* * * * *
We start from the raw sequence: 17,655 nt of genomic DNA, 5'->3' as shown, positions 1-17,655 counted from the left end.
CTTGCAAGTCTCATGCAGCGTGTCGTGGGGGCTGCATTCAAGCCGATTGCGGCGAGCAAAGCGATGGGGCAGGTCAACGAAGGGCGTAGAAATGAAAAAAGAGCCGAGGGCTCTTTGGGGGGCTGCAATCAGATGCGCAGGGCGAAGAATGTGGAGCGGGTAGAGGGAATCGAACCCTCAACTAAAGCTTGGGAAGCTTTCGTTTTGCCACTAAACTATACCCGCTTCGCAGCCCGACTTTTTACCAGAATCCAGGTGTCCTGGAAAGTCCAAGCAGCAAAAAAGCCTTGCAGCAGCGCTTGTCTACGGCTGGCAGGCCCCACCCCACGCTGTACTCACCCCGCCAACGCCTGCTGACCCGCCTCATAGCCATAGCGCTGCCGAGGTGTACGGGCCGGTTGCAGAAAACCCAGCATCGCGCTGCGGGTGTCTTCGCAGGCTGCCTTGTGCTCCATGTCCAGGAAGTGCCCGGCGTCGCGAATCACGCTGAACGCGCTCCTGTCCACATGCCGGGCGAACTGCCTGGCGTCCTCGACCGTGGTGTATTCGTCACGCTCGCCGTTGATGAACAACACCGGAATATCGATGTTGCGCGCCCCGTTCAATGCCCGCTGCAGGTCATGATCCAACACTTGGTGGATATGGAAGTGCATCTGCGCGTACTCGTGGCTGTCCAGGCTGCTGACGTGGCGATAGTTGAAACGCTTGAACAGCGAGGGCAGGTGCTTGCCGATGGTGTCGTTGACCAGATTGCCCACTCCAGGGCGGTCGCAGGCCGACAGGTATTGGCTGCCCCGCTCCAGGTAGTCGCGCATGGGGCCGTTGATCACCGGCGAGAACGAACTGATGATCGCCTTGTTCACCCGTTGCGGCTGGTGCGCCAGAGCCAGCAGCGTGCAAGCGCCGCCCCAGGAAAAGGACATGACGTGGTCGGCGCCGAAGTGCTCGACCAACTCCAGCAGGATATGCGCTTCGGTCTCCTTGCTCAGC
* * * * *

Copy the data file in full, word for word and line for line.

We start from the raw sequence: 17,655 nt of genomic DNA, 5'->3' as shown, positions 1-17,655 counted from the left end.
CTTGCAAGTCTCATGCAGCGTGTCGTGGGGGCTGCATTCAAGCCGATTGCGGCGAGCAAAGCGATGGGGCAGGTCAACGAAGGGCGTAGAAATGAAAAAAGAGCCGAGGGCTCTTTGGGGGGCTGCAATCAGATGCGCAGGGCGAAGAATGTGGAGCGGGTAGAGGGAATCGAACCCTCAACTAAAGCTTGGGAAGCTTTCGTTTTGCCACTAAACTATACCCGCTTCGCAGCCCGACTTTTTACCAGAATCCAGGTGTCCTGGAAAGTCCAAGCAGCAAAAAAGCCTTGCAGCAGCGCTTGTCTACGGCTGGCAGGCCCCACCCCACGCTGTACTCACCCCGCCAACGCCTGCTGACCCGCCTCATAGCCATAGCGCTGCCGAGGTGTACGGGCCGGTTGCAGAAAACCCAGCATCGCGCTGCGGGTGTCTTCGCAGGCTGCCTTGTGCTCCATGTCCAGGAAGTGCCCGGCGTCGCGAATCACGCTGAACGCGCTCCTGTCCACATGCCGGGCGAACTGCCTGGCGTCCTCGACCGTGGTGTATTCGTCACGCTCGCCGTTGATGAACAACACCGGAATATCGATGTTGCGCGCCCCGTTCAATGCCCGCTGCAGGTCATGATCCAACACTTGGTGGATATGGAAGTGCATCTGCGCGTACTCGTGGCTGTCCAGGCTGCTGACGTGGCGATAGTTGAAACGCTTGAACAGCGAGGGCAGGTGCTTGCCGATGGTGTCGTTGACCAGATTGCCCACTCCAGGGCGGTCGCAGGCCGACAGGTATTGGCTGCCCCGCTCCAGGTAGTCGCGCATGGGGCCGTTGATCACCGGCGAGAACGAACTGATGATCGCCTTGTTCACCCGTTGCGGCTGGTGCGCCAGAGCCAGCAGCGTGCAAGCGCCGCCCCAGGAAAAGGACATGACGTGGTCGGCGCCGAAGTGCTCGACCAACTCCAGCAGGATATGCGCTTCGGTCTCCTTGCTCAGC